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2008 Predictions Review – Hit or Miss?

Every New Year’s I take the avalanche of information I gather from clients, business partners and  hundreds of articles and white papers I have read of the previous year and try to make some bold predictions for email marketers.  Like any modern soothsayer, my predictions are a medley of hits and misses, such as my accurate such as the call for more email marketing legislation in 2008, and complete flops such as my 2007 suggestion of wider adoption of RSS by email marketers.  More importantly, however, they are the basis for my predictions for the upcoming year (2009 will be posted next week).

2008 Prediction 1: The Death of the ISP White List (Hit and Miss)
While still in use, ISP white lists have been fairly marginalized as reputation-based systems have taken a much larger foothold for managing spam.  In fact, Gold Lasso hasn’t noticed a real deliverability difference between clients who follow best practices and do not participate in a formal white listing program, than clients with the same practices and do participate in one.  This might explain part of the reason there was a fire sale of Habeas to ReturnPath.  The only ISP white list that will continue as is in 2009 and that I know can guarantee 100% deliverability is GoodMail.

2008 Prediction 2: Email Rendering on Mobile Devices Will Be a Continued Issue (Hit)
Even with the advent of the second generation iPhone with improved HTML email rendering, designing for the mobile screen was a big challenge for email marketers in 2008.  With click rates in some cases exceeding open rates, mobile devices threw email marketers through the rendering loop forcing many of them to abandon open stats and to better segment their mobile subscribers.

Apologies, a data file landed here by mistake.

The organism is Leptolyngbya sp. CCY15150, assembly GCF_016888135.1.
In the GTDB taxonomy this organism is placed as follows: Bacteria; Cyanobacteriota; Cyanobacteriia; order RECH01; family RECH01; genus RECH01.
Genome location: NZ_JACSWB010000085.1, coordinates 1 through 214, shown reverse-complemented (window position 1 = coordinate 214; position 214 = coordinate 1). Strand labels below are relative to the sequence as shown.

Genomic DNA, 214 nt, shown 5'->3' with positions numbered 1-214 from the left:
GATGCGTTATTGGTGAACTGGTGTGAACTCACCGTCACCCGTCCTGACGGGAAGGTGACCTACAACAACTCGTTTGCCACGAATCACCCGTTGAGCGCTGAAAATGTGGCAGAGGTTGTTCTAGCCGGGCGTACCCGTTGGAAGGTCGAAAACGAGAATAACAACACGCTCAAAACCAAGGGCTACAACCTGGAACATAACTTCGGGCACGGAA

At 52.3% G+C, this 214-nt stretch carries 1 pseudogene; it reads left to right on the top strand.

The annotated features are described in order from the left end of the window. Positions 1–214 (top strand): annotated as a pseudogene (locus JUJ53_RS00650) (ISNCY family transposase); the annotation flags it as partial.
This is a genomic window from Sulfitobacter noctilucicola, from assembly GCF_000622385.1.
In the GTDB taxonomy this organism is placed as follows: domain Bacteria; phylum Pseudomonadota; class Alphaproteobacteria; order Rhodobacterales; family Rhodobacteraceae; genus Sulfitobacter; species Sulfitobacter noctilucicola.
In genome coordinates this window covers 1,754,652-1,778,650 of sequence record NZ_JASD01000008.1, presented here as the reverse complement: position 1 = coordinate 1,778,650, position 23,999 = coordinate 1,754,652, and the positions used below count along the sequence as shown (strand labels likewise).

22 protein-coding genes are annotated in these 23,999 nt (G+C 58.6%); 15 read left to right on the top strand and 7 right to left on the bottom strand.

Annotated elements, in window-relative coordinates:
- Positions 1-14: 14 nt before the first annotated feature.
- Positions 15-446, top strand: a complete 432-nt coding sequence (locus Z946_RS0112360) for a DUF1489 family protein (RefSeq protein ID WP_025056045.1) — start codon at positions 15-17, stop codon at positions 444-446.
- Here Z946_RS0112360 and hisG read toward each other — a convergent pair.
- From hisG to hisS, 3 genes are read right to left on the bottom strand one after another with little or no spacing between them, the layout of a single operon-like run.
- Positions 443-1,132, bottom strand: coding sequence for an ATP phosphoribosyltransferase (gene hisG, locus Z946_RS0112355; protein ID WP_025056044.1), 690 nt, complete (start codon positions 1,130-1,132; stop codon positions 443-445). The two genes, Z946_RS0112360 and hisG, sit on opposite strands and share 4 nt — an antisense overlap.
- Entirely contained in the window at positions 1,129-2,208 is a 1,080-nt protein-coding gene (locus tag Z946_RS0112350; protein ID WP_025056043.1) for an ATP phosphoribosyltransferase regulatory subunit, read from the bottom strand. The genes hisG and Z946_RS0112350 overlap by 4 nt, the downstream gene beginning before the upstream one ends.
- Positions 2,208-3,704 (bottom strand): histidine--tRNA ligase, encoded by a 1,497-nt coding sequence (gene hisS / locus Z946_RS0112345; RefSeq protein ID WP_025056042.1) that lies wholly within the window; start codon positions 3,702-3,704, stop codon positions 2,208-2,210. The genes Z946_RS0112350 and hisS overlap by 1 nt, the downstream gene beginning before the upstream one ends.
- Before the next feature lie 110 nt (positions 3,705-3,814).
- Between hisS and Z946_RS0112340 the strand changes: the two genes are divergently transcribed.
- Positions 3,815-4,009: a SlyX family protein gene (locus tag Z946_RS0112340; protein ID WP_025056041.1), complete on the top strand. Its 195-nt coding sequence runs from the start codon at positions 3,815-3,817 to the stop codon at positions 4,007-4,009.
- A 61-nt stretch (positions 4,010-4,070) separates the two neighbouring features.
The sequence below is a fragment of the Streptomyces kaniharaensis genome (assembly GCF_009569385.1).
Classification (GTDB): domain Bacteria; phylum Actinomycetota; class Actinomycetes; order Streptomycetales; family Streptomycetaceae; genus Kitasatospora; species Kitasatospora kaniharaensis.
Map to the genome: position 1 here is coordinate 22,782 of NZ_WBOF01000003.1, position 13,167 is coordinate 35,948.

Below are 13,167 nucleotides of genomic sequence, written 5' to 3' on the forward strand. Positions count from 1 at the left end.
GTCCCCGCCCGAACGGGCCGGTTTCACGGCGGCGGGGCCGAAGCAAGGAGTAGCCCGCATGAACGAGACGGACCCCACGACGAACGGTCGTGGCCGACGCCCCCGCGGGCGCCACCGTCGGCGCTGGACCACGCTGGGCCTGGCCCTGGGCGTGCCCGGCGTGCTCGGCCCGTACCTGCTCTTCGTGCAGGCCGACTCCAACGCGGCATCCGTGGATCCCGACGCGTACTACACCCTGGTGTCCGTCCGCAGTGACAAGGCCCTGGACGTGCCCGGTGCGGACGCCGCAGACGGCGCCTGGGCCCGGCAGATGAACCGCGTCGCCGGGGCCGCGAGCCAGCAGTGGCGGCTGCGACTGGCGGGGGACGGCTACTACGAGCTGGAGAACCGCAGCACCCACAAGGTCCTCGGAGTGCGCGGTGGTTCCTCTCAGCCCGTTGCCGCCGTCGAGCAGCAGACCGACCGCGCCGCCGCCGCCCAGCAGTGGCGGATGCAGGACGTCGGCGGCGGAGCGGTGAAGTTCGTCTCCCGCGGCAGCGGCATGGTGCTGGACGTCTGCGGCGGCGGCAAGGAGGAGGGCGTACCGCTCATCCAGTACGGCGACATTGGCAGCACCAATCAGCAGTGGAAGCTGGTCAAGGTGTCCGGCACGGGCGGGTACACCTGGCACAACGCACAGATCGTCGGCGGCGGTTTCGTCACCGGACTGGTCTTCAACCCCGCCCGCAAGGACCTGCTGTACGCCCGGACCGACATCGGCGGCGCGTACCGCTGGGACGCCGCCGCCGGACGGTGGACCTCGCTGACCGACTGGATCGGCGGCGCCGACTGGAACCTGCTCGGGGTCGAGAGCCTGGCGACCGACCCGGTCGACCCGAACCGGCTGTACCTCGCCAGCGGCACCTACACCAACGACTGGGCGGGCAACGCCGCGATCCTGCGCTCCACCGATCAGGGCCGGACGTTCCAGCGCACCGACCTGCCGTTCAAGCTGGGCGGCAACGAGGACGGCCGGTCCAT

2008 Prediction 3:  Authentication Technology Will Become Mandatory (Miss)
Even though email authentication is mandatory for all members of the Direct Marketing Association, it’s still not being used by a large number of senders especially marketers that use in-house email marketing systems.  Based on discussions with clients and other industry veterans, I have concluded that many IT professionals still don’t know how to implement email authentication technologies let alone understand what they are for.   In addition to the lack of education, email authentication technologies still face an uphill battle as a result of a number of domain registrars preventing their customers from attaching the necessary text files to their DNS entries.  Overall, authentication is gaining ground but it still has a long way to go to make a difference in the war against spam.

2008 Prediction 4: More Legislation Might Be Around the Corner (Hit)

In June of 2008, the Federal Trade Commission tightened and clarified some of the language in the CAN SPAM Act to make it easier for consumers to opt-out of commercial email.  In addition, the FTC took another step toward making a clear distinction between commercial and transactional email.  While all these new clarifications are good, this poorly crafted legislation continues to fall short of its original intention of staving off spam.

2008 Prediction 5: Social Networking Sites Will Become the New Inbox Providers (Miss)

This prediction was bold and premature, yet I believe it will soon come to fruition and I’m sticking to it for 2009.  There’s no doubt social networking sites are chipping away at traditional personal email as Millennials, Gen Xers and Yers are adopting the medium as one of their main choices for personal communication.  However, if social networking wants to entice older generations, increase visiting times and eventually sell more ad space they will have to open their networks to include traditional email communication.  This day is coming and I’m banking on it!
 

Email Trends to Follow Into 2009
Gmail Themes - more potential rendering issues

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